Middle-east Arab News Opinion | Asharq Al-awsat

Opinion: Whoever thinks Assad will leave is deluded | ASHARQ AL-AWSAT English Archive 2005 -2017
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A picture of Syria’s President Bashar al-Assad is seen on the central bank building in Damascus, in this February 24, 2012 file photo. (REUTERS)

US Senator John McCain was among the first to adopt the Syrian people’s cause as his own, warning that the ongoing conflict will not disappear if the US just turns its back on it. As things happened, everything he predicted and warned about has turned out to be right. He warned that not supporting the opposition would give the Syrian regime the impression that it has a green light to act beyond any limits, that it would reject negotiations and continue indulging in committing brutal crimes.

He warned that chaos in Syria would attract terrorist groups and that letting the Free Syrian Army (FSA) fight Assad’s well-equipped army alone would be a loss to the world. He described Russia’s, Iran’s and Hezbollah’s interventions as dangerous expansions that one must not remain silent about in the already turbulent Middle East and that it would export war to the rest of the region.

Almost everything he said has become a reality. Syria is a failed state today and a hotbed for Iranians, Hezbollah, Iraqi militias, Al-Qaeda, and the Islamic State of Iraq and Syria (ISIS). It is a war in which the regime has used a variety of banned weapons. It has shelled cities and towns using jets, cannons, tanks, chemical weapons and explosive barrels. Despite this systematic murder, supported by the Russians and the Iranians, the international community has done virtually nothing in response.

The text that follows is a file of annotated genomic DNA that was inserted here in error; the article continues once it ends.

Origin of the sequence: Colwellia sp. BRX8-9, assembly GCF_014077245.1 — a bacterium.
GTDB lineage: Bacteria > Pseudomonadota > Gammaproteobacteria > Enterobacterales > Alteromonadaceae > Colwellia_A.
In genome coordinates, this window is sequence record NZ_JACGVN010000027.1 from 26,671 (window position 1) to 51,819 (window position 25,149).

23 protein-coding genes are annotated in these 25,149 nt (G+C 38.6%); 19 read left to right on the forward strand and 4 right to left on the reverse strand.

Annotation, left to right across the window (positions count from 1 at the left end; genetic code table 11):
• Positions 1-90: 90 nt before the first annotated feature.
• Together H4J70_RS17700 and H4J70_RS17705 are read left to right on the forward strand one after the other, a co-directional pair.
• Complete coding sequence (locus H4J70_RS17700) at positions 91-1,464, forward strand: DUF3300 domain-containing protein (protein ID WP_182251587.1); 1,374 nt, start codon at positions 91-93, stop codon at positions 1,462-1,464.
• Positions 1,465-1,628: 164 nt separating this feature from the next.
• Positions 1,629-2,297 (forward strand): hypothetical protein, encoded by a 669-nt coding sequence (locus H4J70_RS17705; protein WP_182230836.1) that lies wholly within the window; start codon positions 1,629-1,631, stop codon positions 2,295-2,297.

Syria’s war has indeed expanded, now threatens Turkey, Lebanon, and even Jordan. Al-Qaeda-affiliated ISIS now moves around freely between Syria and Iraq, recruiting thousands of youths who will later fight outside Syria.

Senator McCain said on Saturday that the Geneva conference was doomed to fail because of Assad’s reliance on military supremacy, adding that the FSA needs US support in order to shift the balance of power and save Syrians from their desperate plight.

What McCain is saying is real. Assad has not allowed and will not allow food and aid to reach those who are hungry and cold. These besieged people have no aid except the little they are receiving from charitable donations, and the FSA brigades fighting by their side. Some of them have been forced to accept the governance of Al-Qaeda and ISIS who have offered their services to protect them and take care of them at a time when the major global powers have turned their back on them.

The US must understand that Al-Qaeda and its affiliates like ISIS are the only hope for the millions of people besieged and confronting death through hunger, cold or gunfire. Ever since its expulsion from Afghanistan in 2001, Al-Qaeda has found no haven or greeting place like the one it has found in Syria today—largely due to the tragedy committed by the axis of evil, Assad, Iran, Hezbollah and Iraq, and the world’s betrayal of the majority of the Syrian people.

Conferences in Geneva and UN envoys will not put an end to the war in Syria. The cause will grow and grow unless world powers intervene. The formula has become as follows: Assad will not win because he cannot govern the sweeping majority of the Syrian people who rebelled against him and broke the barrier of fear three years ago.

Since this majority does not have adequate weapons, it will not be able to topple the regime. The war will therefore continue and Syria will become a breeding ground for terrorism and a major exporter of chaos to the region and the world.

The solution lies in forcing Assad to exit power and in supporting the FSA, which represents all Syrians whether Muslims, Christians, Arabs or Kurds, and which is willing to accept any form of civil governance imposed by the UN to democratically run the country without Assad.

This opportunity is diminishing. By this I mean that the capabilities of the FSA and the Syrian National Coalition are diminishing—unless the world rises up to support them, making them the only representatives of the Syrian people, and helping them fight both Assad and Al-Qaeda.